Family

If you have other family members who will be lending a hand, it’s a good idea to have a family meeting to make sure everyone is on the same page. It’s important to decide who will be the primary giver and what each person’s roles and responsibilities will be.

AdobeStock_205385891-300x200Caring for an aging loved one can be a very challenging responsibility, even under the best of circumstances. But, when the caring must be done long distance, you add a whole other layer of complexity and difficulty. Even an hour’s distance can increase hardship exponentially in the context of our always too-busy lives.

In this first part of a 2-part blog post, we’ll give you some steps you can take that will make your new role a bit easier.

According to recent studies, approximately 5 to 7 million caregivers in the U.S. are long-distance caregivers. These people currently represent almost 15% of all caregivers in the U.S., and their numbers are expected to double by 2020. And, as expected, long-distance caregivers tend to have a heavier financial and emotional burden than caregivers who are caring for loved ones who either live with them or live locally.

AdobeStock_142240831-300x200It may seem odd to ask young parents to think about estate planning, but starting a family is actually the perfect reason to address some really important questions. After all, becoming a parent isn’t just about choosing names and picking out nursery colors. It’s about being wholly responsible for someone else—a child—for life.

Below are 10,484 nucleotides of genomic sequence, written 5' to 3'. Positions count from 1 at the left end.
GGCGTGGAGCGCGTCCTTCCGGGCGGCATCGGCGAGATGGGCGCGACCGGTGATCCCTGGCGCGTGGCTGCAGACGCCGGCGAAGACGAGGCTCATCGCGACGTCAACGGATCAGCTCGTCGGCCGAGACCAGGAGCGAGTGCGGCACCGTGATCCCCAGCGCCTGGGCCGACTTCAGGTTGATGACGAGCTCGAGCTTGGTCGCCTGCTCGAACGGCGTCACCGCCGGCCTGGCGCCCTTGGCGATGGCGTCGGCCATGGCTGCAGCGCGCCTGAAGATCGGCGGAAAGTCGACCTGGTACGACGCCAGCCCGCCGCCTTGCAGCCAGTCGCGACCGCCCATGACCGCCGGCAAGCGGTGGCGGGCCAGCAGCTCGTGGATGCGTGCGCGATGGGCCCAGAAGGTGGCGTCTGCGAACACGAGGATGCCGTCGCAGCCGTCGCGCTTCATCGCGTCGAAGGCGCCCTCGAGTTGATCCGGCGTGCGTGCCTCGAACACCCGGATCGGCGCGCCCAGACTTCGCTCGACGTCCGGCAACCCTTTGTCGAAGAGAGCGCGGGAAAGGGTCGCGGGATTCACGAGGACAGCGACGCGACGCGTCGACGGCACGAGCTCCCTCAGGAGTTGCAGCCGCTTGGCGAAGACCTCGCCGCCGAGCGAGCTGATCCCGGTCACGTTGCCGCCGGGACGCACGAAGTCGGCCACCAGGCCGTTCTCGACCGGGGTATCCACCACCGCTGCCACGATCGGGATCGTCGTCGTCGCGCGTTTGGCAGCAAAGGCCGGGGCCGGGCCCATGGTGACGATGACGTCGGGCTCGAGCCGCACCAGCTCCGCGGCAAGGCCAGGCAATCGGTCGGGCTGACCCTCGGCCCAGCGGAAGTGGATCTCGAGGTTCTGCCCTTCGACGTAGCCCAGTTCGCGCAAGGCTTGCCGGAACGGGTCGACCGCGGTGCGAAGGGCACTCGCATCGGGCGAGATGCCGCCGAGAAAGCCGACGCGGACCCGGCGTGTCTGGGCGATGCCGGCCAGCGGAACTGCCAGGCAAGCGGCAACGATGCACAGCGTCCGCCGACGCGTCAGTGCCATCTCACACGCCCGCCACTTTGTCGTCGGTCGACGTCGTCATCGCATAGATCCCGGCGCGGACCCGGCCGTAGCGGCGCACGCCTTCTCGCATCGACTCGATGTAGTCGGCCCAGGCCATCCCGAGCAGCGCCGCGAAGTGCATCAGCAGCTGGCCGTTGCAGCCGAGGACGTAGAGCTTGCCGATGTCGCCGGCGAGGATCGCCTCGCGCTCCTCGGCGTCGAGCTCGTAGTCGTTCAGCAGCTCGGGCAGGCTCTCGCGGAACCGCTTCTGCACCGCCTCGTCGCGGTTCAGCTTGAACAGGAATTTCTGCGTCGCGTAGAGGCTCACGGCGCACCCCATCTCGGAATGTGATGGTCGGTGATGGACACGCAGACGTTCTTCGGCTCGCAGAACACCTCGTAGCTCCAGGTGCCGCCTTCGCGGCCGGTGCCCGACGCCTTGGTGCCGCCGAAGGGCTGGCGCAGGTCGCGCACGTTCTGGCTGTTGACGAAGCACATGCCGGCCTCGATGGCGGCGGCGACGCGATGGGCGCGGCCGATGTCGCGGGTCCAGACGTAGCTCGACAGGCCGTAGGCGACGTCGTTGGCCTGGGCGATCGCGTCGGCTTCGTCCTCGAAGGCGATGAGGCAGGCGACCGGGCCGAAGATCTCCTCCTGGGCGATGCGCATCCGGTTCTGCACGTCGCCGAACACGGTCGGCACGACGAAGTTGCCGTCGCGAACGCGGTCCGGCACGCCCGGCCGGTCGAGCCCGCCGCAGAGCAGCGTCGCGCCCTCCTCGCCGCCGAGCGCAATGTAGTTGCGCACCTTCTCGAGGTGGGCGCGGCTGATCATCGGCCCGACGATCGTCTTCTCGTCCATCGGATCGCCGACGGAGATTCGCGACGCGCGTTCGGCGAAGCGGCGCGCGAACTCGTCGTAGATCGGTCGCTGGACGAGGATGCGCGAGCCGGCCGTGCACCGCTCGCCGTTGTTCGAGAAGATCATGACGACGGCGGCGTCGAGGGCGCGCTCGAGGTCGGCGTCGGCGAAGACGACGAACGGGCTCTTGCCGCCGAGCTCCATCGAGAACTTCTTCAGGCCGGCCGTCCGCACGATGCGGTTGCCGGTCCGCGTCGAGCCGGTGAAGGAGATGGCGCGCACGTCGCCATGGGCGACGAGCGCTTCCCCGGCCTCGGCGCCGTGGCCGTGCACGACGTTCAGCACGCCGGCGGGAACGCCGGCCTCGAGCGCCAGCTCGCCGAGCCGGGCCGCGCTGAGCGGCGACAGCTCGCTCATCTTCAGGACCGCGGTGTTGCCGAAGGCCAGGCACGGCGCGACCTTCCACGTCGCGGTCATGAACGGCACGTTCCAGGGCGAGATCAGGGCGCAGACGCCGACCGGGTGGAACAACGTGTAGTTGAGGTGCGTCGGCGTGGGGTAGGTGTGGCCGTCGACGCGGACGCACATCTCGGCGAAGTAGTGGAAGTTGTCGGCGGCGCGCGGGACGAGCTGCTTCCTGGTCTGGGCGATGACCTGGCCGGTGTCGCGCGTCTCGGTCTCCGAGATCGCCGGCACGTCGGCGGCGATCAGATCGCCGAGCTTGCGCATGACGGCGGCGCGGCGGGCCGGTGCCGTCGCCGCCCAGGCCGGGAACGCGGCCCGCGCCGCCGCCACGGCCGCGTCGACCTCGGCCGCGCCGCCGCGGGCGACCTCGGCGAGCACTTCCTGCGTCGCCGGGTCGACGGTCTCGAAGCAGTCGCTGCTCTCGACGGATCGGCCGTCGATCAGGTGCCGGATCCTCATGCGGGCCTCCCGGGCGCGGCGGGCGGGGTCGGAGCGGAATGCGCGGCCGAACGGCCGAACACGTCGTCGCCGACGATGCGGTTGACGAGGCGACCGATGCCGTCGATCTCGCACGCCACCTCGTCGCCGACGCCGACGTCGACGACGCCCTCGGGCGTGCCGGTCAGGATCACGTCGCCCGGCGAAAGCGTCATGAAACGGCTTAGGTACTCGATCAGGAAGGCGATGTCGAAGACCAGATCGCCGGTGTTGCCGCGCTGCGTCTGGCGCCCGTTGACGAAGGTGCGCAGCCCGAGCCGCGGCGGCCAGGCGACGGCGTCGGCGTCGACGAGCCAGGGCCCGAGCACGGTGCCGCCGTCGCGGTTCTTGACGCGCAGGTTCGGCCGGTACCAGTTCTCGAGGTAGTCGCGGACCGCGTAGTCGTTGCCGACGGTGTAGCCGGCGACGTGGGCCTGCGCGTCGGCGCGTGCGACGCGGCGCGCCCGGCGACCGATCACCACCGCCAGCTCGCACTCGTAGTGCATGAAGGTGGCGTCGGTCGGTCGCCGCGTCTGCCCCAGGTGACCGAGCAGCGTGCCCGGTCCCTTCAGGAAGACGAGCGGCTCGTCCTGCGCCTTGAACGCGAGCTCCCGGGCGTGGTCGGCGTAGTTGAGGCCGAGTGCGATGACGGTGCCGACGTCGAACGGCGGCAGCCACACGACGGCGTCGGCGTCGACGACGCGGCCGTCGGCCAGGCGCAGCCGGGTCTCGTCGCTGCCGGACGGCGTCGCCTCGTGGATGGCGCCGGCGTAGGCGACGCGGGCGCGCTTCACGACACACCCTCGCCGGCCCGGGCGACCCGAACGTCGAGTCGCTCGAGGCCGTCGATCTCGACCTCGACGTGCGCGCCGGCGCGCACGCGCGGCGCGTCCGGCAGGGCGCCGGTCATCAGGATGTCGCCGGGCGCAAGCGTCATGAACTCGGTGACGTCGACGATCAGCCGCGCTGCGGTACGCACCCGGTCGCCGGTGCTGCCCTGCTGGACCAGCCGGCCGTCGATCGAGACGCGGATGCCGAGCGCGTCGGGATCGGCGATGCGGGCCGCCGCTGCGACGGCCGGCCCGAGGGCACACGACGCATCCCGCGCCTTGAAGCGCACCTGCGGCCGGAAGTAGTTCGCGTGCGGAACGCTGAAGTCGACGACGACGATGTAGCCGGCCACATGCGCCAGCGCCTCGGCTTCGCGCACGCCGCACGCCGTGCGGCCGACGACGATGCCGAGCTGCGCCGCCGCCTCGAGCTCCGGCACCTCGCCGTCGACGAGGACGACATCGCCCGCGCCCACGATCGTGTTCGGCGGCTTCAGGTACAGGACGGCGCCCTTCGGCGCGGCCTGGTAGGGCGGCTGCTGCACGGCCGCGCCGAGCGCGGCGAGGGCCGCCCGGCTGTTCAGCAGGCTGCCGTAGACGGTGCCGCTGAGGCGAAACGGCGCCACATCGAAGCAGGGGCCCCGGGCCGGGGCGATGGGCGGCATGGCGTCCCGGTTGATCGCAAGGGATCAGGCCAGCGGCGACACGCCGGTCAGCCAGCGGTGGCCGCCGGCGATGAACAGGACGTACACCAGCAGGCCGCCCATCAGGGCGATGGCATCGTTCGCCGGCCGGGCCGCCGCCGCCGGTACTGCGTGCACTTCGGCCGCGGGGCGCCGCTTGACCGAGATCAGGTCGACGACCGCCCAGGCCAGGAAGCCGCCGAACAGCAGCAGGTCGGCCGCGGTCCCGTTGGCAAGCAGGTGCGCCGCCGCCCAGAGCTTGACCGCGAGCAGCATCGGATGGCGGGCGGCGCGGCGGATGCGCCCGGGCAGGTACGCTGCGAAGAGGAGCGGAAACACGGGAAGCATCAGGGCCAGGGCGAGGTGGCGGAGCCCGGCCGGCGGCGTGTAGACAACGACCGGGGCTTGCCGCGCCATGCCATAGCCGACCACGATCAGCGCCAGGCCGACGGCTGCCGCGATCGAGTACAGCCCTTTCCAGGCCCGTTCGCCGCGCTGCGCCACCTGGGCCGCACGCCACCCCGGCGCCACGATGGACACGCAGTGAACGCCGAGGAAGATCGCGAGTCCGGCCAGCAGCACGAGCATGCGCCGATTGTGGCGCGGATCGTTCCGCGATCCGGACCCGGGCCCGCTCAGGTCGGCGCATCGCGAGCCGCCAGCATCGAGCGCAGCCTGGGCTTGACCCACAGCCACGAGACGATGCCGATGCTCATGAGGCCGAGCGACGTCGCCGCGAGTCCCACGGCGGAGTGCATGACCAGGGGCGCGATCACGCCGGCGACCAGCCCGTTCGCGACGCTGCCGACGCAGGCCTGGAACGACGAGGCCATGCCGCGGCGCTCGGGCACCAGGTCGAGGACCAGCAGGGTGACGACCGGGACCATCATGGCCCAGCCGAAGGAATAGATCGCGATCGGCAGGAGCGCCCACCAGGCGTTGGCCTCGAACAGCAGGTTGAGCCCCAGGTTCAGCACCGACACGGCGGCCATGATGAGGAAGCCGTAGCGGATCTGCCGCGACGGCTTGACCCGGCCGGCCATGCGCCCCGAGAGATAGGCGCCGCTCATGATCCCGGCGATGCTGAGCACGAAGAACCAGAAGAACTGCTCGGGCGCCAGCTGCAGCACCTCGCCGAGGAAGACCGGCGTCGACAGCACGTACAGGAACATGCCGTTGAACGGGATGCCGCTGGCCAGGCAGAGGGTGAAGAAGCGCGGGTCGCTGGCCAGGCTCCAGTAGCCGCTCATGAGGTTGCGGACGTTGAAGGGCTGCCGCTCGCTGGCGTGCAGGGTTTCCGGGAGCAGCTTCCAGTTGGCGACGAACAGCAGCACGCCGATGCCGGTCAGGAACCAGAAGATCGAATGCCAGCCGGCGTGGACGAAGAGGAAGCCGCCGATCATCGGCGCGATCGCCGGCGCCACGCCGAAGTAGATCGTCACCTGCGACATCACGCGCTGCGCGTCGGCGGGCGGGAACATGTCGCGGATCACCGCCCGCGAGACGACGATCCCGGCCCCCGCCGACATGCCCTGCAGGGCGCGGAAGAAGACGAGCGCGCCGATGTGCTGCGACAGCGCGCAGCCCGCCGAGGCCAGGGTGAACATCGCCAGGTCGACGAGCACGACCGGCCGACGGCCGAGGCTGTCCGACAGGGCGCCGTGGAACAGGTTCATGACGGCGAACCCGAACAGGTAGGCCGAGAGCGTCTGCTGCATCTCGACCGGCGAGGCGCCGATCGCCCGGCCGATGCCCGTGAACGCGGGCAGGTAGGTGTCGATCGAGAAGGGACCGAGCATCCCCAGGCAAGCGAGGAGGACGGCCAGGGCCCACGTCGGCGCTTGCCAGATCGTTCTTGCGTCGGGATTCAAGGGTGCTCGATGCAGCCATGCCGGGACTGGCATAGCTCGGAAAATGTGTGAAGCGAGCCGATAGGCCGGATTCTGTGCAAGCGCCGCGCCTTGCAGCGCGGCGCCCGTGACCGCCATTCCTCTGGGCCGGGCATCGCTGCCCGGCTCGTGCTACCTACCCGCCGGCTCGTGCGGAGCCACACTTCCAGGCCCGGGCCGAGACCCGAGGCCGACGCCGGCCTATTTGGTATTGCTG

While it’s difficult to even contemplate the unthinkable, it’s imperative that new parents plan for every possibility to ensure that their children are protected, cared for, and financially secure.

Since it may be a while since you traveled this road, here is an overview of the estate planning details young parents should address.

By E. Jennifer RealeAdobeStock_116263415-300x200

Trustees have been given an important responsibility to administer an estate. But not all trustees live up to what is expected of them. If you are having problems with a trustee and considering legal options against them but the trustee is discouraging you from taking action by denying you information, and telling you that he or she has a defense under the terms of the trust, there are some things you should know.

Here are some of the most common misconceptions about the protection a trustee can enjoy under the terms of the trust:

Longtime probate judge and retired Probate Court Administrator joins our litigation team


Paul-k-200x300We are pleased to announce our expansion into the dispute resolution practice area.  With a specific focus on probate and elder law dispute resolution, our firm now provides mediation and arbitration services. Paul Knierim, the recently retired Connecticut Probate Court Administrator, has joined the firm to lead this initiative.

During his eleven years as head of the probate court system, Paul was responsible for policy leadership and operation of all 54 of the state’s probate courts. He has been recognized for launching numerous initiatives which include the enactment of stronger judicial ethics code, expanding continuing education for judges and court staff, establishing better support and oversight for conservators and the complete overhaul of the rules of procedure that govern probate cases.